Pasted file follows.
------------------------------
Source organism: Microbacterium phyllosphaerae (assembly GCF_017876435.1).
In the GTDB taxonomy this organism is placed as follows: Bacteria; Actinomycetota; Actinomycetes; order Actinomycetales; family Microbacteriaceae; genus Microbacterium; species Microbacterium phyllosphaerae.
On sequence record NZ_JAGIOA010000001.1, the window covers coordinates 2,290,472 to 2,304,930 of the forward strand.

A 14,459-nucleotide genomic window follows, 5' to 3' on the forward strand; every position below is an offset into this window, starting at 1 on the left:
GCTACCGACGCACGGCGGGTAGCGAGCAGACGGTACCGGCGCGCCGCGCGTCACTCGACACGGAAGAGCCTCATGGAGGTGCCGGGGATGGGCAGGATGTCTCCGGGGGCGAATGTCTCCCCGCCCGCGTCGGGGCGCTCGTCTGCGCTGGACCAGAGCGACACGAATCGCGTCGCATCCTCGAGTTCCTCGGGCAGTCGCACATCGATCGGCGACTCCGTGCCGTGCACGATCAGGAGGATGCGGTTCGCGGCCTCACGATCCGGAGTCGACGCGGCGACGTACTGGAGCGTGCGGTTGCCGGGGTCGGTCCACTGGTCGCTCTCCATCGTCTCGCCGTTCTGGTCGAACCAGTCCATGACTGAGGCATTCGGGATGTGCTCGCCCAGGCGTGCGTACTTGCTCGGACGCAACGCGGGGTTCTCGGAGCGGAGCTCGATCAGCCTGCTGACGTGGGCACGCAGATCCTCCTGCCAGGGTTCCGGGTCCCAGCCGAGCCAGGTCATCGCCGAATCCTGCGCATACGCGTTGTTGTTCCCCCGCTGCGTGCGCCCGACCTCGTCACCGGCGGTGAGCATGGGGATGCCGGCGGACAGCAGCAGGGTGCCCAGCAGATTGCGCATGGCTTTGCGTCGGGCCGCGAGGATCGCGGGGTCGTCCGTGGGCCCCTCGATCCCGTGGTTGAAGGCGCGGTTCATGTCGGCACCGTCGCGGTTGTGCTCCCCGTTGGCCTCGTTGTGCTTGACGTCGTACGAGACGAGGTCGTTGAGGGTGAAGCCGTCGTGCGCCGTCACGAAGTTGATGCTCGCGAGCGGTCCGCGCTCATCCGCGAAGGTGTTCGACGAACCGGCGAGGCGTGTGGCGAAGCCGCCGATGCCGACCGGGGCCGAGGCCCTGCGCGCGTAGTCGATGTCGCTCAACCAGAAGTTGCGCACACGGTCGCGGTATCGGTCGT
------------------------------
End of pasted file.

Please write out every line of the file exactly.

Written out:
Source organism: Microbacterium phyllosphaerae (assembly GCF_017876435.1).
In the GTDB taxonomy this organism is placed as follows: Bacteria; Actinomycetota; Actinomycetes; order Actinomycetales; family Microbacteriaceae; genus Microbacterium; species Microbacterium phyllosphaerae.
On sequence record NZ_JAGIOA010000001.1, the window covers coordinates 2,290,472 to 2,304,930 of the forward strand.

A 14,459-nucleotide genomic window follows, 5' to 3' on the forward strand; every position below is an offset into this window, starting at 1 on the left:
GCTACCGACGCACGGCGGGTAGCGAGCAGACGGTACCGGCGCGCCGCGCGTCACTCGACACGGAAGAGCCTCATGGAGGTGCCGGGGATGGGCAGGATGTCTCCGGGGGCGAATGTCTCCCCGCCCGCGTCGGGGCGCTCGTCTGCGCTGGACCAGAGCGACACGAATCGCGTCGCATCCTCGAGTTCCTCGGGCAGTCGCACATCGATCGGCGACTCCGTGCCGTGCACGATCAGGAGGATGCGGTTCGCGGCCTCACGATCCGGAGTCGACGCGGCGACGTACTGGAGCGTGCGGTTGCCGGGGTCGGTCCACTGGTCGCTCTCCATCGTCTCGCCGTTCTGGTCGAACCAGTCCATGACTGAGGCATTCGGGATGTGCTCGCCCAGGCGTGCGTACTTGCTCGGACGCAACGCGGGGTTCTCGGAGCGGAGCTCGATCAGCCTGCTGACGTGGGCACGCAGATCCTCCTGCCAGGGTTCCGGGTCCCAGCCGAGCCAGGTCATCGCCGAATCCTGCGCATACGCGTTGTTGTTCCCCCGCTGCGTGCGCCCGACCTCGTCACCGGCGGTGAGCATGGGGATGCCGGCGGACAGCAGCAGGGTGCCCAGCAGATTGCGCATGGCTTTGCGTCGGGCCGCGAGGATCGCGGGGTCGTCCGTGGGCCCCTCGATCCCGTGGTTGAAGGCGCGGTTCATGTCGGCACCGTCGCGGTTGTGCTCCCCGTTGGCCTCGTTGTGCTTGACGTCGTACGAGACGAGGTCGTTGAGGGTGAAGCCGTCGTGCGCCGTCACGAAGTTGATGCTCGCGAGCGGTCCGCGCTCATCCGCGAAGGTGTTCGACGAACCGGCGAGGCGTGTGGCGAAGCCGCCGATGCCGACCGGGGCCGAGGCCCTGCGCGCGTAGTCGATGTCGCTCAACCAGAAGTTGCGCACACGGTCGCGGTATCGGTCGT